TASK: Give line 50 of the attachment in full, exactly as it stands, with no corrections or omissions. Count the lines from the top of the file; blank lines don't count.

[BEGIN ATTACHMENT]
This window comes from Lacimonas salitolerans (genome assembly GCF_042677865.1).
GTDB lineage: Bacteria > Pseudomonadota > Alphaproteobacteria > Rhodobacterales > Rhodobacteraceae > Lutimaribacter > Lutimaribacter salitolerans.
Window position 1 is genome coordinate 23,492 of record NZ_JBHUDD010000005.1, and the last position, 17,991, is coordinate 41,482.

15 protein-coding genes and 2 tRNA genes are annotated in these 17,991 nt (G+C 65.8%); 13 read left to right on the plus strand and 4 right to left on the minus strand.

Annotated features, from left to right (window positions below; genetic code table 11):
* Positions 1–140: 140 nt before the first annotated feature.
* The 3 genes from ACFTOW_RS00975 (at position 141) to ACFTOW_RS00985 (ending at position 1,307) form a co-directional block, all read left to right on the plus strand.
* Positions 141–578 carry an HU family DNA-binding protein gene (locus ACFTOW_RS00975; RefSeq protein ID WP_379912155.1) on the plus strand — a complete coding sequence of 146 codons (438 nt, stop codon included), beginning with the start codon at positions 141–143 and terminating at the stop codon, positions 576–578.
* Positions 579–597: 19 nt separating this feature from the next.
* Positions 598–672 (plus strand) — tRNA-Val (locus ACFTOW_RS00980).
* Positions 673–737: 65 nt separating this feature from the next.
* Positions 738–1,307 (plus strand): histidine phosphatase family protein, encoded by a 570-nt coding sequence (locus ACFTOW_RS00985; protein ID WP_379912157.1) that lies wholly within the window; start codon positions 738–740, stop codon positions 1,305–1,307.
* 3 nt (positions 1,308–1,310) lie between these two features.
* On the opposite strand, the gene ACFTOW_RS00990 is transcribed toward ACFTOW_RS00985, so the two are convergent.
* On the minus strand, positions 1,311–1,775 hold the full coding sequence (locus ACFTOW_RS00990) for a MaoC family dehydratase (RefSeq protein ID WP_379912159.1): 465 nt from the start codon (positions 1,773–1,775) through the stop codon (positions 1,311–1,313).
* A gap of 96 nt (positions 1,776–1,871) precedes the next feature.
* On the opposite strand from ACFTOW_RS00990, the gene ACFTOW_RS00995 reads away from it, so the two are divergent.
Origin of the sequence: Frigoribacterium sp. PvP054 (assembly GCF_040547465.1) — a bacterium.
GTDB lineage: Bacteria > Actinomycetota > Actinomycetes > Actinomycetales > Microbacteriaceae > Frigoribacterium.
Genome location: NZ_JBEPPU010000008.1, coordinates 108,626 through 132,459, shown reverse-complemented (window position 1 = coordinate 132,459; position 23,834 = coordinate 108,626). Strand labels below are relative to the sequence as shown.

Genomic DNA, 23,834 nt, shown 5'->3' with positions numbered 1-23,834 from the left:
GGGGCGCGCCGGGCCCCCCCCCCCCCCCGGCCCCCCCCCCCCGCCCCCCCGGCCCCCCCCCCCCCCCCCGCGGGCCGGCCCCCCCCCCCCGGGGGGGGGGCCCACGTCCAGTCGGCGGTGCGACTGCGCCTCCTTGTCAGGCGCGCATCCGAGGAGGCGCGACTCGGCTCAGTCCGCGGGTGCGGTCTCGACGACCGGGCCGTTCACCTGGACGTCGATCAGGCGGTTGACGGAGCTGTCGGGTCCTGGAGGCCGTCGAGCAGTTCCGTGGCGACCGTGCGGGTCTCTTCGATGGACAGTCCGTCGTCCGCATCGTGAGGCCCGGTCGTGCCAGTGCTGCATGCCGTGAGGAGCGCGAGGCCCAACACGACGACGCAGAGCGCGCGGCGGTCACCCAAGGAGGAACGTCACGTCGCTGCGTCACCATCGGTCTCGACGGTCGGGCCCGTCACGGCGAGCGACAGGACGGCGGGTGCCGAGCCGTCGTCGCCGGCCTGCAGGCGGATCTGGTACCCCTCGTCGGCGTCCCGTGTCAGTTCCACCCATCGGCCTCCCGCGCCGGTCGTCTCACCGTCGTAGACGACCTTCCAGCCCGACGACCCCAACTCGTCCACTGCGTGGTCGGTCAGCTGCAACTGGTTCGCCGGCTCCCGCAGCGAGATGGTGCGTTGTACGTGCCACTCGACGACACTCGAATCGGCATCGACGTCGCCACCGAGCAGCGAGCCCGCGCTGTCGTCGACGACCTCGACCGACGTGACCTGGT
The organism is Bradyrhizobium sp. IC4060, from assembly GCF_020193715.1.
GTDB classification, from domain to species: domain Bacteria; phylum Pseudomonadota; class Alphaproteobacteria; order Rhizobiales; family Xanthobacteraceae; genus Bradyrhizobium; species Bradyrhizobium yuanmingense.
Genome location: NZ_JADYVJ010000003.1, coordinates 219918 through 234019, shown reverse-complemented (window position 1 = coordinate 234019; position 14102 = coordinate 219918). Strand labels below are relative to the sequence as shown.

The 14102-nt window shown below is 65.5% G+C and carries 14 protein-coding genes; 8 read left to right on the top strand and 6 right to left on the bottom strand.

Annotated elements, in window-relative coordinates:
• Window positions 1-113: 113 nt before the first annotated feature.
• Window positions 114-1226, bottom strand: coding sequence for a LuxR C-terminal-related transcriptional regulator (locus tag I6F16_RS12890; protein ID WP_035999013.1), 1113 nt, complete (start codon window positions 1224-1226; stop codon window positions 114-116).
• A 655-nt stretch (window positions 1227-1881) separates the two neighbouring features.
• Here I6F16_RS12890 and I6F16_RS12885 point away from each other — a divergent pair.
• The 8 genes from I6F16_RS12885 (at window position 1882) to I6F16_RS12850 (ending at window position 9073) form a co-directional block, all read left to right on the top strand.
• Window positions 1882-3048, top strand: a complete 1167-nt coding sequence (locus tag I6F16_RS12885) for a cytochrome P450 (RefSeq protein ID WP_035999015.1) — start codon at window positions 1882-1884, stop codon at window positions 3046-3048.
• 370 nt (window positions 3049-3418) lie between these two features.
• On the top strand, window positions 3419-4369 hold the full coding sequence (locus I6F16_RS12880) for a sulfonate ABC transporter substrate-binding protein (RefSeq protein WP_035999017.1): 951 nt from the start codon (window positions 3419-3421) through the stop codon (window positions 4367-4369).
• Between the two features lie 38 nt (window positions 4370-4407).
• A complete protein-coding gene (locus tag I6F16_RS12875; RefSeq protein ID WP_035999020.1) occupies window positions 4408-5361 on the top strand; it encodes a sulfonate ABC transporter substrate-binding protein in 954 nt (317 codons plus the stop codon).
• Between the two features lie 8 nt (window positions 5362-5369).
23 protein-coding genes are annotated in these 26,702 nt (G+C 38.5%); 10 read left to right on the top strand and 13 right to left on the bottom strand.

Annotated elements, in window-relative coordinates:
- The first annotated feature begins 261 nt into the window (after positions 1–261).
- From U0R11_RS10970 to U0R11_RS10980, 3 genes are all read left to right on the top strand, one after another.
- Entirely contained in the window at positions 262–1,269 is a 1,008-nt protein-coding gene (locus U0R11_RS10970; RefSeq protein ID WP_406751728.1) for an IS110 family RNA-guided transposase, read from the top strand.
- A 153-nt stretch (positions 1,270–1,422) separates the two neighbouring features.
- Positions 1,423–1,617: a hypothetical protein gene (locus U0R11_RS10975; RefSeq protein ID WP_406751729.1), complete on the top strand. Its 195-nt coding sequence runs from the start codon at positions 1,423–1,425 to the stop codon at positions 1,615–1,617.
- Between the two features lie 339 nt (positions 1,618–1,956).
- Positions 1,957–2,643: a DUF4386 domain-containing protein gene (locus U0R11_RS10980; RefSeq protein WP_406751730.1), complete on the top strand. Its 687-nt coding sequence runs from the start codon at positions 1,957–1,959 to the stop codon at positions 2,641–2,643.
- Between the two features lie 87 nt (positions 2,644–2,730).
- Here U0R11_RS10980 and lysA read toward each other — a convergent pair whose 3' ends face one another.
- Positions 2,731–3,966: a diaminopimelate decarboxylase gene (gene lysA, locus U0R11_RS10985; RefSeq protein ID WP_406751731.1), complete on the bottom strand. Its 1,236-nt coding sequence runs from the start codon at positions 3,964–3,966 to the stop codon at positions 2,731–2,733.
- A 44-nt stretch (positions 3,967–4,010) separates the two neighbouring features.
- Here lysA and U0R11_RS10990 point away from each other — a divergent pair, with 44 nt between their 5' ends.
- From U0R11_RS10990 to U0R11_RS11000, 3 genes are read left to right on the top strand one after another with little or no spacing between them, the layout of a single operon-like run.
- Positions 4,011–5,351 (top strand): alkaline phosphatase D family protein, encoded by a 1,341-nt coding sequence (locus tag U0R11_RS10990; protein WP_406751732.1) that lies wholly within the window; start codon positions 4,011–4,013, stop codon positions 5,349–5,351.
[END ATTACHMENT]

- Positions 2,731–3,966: a diaminopimelate decarboxylase gene (gene lysA, locus U0R11_RS10985; RefSeq protein ID WP_406751731.1), complete on the bottom strand. Its 1,236-nt coding sequence runs from the start codon at positions 3,964–3,966 to the stop codon at positions 2,731–2,733.